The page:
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Xenoblade Chronicles 3 Preview – Plays Like A Dream

I’m really feeling it!

xenoblade chronicles 3

When I think of Xenoblade Chronicles, a name that has quickly become a staple among the libraries of Nintendo’s home and handheld consoles, I immediately feel exhausted. I’ve thoroughly enjoyed every entry in the venerable JRPG franchise but damned if they aren’t dauntingly huge and impenetrable things that require time and dedication to truly master. Going into the latest entry, the sensibly-titled Xenoblade Chronicles 3, I was fully prepared for the same. After spending a little over a week with the game so far though, I reckon this might just be the best jumping-in point for the series yet.

In case you haven’t been paying attention thus far (or haven’t cared to), Xenoblade Chronicles 3 sets up a narrative where the two nations of Keves and Agnus are locked in a perpetual war over an ethereal energy resource that’s recovered from the slain bodies of their foes. With their lives completely engineered, shortened to a maximum of ten years and devoted to constant battle, it takes little more than a spark to set off a chain of events that sees the game’s six main protagonists – three from each nation – set off on a journey to uncover the truth of their world and the faces pulling the strings in the background. There’s not a lot we can talk about beyond the game’s first chapter so I’m going to leave it all there but granted there’s going to be a lot here to chew over, especially for franchise devotees.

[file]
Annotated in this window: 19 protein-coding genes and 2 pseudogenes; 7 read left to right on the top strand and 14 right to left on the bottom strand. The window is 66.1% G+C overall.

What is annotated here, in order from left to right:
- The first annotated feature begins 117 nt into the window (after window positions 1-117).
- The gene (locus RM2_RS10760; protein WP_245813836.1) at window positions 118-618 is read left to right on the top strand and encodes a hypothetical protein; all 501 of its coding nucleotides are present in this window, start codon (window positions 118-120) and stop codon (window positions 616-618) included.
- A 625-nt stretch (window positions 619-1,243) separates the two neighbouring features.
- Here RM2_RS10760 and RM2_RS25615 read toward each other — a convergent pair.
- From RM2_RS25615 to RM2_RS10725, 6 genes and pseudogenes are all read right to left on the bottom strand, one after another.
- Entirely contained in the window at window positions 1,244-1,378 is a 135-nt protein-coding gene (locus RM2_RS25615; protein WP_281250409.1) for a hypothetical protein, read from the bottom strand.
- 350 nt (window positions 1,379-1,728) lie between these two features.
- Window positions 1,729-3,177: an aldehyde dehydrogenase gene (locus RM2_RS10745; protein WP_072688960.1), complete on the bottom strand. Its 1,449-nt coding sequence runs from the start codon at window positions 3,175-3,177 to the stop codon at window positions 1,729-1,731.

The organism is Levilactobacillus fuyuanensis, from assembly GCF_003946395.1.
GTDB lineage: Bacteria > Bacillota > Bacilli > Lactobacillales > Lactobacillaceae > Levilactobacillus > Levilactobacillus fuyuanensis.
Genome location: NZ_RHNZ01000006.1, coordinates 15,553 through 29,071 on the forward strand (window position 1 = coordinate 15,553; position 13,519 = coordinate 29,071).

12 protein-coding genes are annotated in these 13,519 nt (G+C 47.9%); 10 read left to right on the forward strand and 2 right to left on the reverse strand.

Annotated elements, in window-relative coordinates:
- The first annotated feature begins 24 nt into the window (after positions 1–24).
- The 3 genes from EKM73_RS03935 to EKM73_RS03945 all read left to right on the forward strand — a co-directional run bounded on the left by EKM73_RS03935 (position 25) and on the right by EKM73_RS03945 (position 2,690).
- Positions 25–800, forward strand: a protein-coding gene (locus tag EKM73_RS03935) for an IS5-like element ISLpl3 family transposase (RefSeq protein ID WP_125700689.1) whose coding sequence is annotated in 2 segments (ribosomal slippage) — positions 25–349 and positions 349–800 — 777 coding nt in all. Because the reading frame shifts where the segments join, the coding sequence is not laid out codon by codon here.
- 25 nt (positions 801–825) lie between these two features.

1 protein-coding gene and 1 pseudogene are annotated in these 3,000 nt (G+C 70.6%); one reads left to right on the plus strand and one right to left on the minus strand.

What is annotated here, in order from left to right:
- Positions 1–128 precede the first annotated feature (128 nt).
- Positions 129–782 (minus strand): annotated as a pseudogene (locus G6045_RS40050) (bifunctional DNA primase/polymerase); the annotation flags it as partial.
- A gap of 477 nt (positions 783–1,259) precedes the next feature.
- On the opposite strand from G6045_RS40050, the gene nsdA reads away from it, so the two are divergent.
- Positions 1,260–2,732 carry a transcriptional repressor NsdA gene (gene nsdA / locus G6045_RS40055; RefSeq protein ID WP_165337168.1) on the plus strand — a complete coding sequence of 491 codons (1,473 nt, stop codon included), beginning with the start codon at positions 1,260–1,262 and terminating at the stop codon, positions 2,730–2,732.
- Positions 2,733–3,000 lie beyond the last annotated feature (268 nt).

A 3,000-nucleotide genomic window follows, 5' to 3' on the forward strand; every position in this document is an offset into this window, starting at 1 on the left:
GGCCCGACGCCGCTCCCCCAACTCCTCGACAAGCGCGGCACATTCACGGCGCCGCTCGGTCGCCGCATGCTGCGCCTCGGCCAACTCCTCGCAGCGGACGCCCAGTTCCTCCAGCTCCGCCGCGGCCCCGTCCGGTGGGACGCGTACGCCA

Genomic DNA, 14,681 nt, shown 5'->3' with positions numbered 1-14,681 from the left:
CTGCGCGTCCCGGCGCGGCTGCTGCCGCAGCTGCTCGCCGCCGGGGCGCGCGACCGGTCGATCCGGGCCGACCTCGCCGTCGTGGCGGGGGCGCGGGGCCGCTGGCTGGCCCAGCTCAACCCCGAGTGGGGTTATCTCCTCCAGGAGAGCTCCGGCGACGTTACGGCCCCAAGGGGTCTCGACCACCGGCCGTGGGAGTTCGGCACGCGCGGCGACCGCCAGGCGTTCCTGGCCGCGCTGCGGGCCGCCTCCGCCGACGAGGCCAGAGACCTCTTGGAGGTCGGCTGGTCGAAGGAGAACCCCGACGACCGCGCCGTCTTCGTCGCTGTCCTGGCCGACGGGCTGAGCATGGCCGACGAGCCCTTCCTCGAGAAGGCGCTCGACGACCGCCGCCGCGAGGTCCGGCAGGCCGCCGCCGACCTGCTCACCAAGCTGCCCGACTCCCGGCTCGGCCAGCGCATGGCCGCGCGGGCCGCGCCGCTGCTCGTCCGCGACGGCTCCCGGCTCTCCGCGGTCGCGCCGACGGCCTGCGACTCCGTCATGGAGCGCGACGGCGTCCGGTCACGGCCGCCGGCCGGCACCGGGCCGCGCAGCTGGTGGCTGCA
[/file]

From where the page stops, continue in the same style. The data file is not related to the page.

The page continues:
xenoblade chronicles 3

The opening hours of Xenoblade Chronicles 3 are suitably stuffed with onboarding and exposition for a game this dense with both narrative and systems. That said, it does a remarkably good job of keeping things moving along at a snappy pace and giving each new mechanic introduced ample time to breathe and sink in. With enough time to put things into practice and understand the nuances I always felt ready to wrap my thinking gear around the next challenge or story beat without feeling like I was being overly coddled. 

Like its predecessors, one of the biggest joys in Xenoblade Chronicles 3 is wandering its huge environments and picking up copious amounts of loot while fending off all manner of native fauna. This entry makes that easier than ever by trimming the fat from a bunch of systems while better integrating others into the world building and character work. There’s a harmonious balance of systems pushing progression along from top-level main quests to side missions that are organically discovered through eavesdropping in human settlements and sharing the information with your companions, and once-tedious collectible fetching lists are neatly stripped back to a remote messaging system with one-click delivery.

xenoblade chronicles 3